[461]: All the Light We Cannot See by Anthony Doerr


GOODREADS SUMMARY | Scribner | Hardcover, 531 pages | May 6th, 2014 | Adult Fiction | Historical | Rating 5 out of 5 Stars

Some days, you find yourself in the midst of a wonderful book without ever knowing what it is that made it so. It’s how it made you feel, and what you’ll take away from the reading experience. Oftentimes, this novel made me feel like hopelessness ceases to exist, because if a blind girl can live through and succeed over heartbreaks and war, then nothing is impossible for someone who has full capacities of their senses. All the Light We Cannot See is a story about courage in different forms. Like that of a blind girl who accepted her fate with an unrelenting optimism, and that of a boy who dare dream at a time when the future of his countrymen is in the hands of one ruthless, tyrannical man. It was beautiful, heartbreaking, heartfelt, and hopeful. Truly, a read that would make you feel like everything you deemed hopeless bears no significance in the grand scheme of things.

Her story.

Maurie-Laure succumb to blindness when she was but six years old. This didn’t stop her curious wonder of the world, however. In Paris, where her father worked as a locksmith for the museum, she learnt of the legend of the Sea of Flames: a rare diamond worth at least 100 carats. It is said that whoever find themselves in possession of this diamond, will either live forever or suffer years of bad luck. During the German invasion of France, Maurie-Laure and her father fled Paris to the coastal town of Saint-Malo. A wall, said to be impenetrable, surrounded this town. There, they sought refuge with Etienne Leblanc, Marie-Laure’s great uncle.

In her father’s possession was the legendary Sea of Flames for safekeeping. In order to protect the valuable gem from looting German forces, the museum entrusted her father with what he thought was a replica of the diamond. Weeks after they settled in Saint-Malo, a letter came for him asking him to “travel safely” back to Paris. He never made it there. He was imprisoned, then eventually taken to a camp.

Years later, and on the night before the Germans’ surrender to the allied forces, Marie-Laure will face the man who made it his mission in life to find the missing diamond.

His story.

As an orphan living in a children’s home, Werner have shown incredible intelligence for a boy whose options didn’t really include education. He taught himself; he read, and had been fascinated with transmitter radios. It was during one of those nights whenΒ he and his sister discovered the voice of The Professor: a French-speaking narrator who lectured from far-away land. He spoke about Science, and played Debussy’s music. He opened his eyes to the fascinating concept of invisible waves of lights and sounds. It was his fascination that lent him the proficiency to fix things, create things. It was also what would lead him to the door of a German officer that will recruit him to study in a school meant to raise boys into fΓΌhrer’s minions. Here, he will find himself. He will see cruelty unlike anything he’s ever seen, and he will make a connection with a slight boy who’s only fault was knowing what was right; and who’d make him feel ashamed of the man he’ll grow up to be.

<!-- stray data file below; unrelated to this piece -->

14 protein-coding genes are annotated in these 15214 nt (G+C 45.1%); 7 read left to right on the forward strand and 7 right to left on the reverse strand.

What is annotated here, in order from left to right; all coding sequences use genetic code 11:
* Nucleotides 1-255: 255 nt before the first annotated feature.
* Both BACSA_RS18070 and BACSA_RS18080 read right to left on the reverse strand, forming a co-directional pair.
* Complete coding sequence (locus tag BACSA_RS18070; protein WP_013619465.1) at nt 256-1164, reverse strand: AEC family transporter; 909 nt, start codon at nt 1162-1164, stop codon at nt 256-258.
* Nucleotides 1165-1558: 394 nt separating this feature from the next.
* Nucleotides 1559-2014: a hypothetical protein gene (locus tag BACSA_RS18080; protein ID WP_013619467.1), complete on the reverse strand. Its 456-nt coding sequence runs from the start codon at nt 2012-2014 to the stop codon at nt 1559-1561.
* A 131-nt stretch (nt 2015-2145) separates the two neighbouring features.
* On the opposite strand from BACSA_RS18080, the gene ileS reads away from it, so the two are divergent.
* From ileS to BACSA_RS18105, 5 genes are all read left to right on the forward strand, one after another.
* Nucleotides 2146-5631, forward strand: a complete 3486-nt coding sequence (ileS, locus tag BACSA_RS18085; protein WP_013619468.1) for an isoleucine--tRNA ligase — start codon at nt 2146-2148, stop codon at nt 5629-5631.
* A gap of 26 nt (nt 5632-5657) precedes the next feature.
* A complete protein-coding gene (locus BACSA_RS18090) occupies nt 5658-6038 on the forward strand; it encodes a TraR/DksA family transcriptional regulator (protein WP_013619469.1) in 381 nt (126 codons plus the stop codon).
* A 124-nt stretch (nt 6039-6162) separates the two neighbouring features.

Their story.

Often times, I found myself overcome with impatience. I wanted to know how these two stories were tied; I wanted to know when Werner’s and Marie-Laure’s paths would cross. But when it did, I was ashamed to admit that what I was waiting for had been there all along. That I was sorely focused on them being within each other’s reach that I almost missed it. It was only when I was writing this review that it came to me in some sort of epiphany. Their connection transcended the restraints of the physical plane. It started when Werner found his broken radio in the trash. It started when Marie-Laure learnt of a legend that made her question if the myth was real. And for every triumphs, every heartache, and every trauma life had brought them, they will always be connected in one way or the other.Β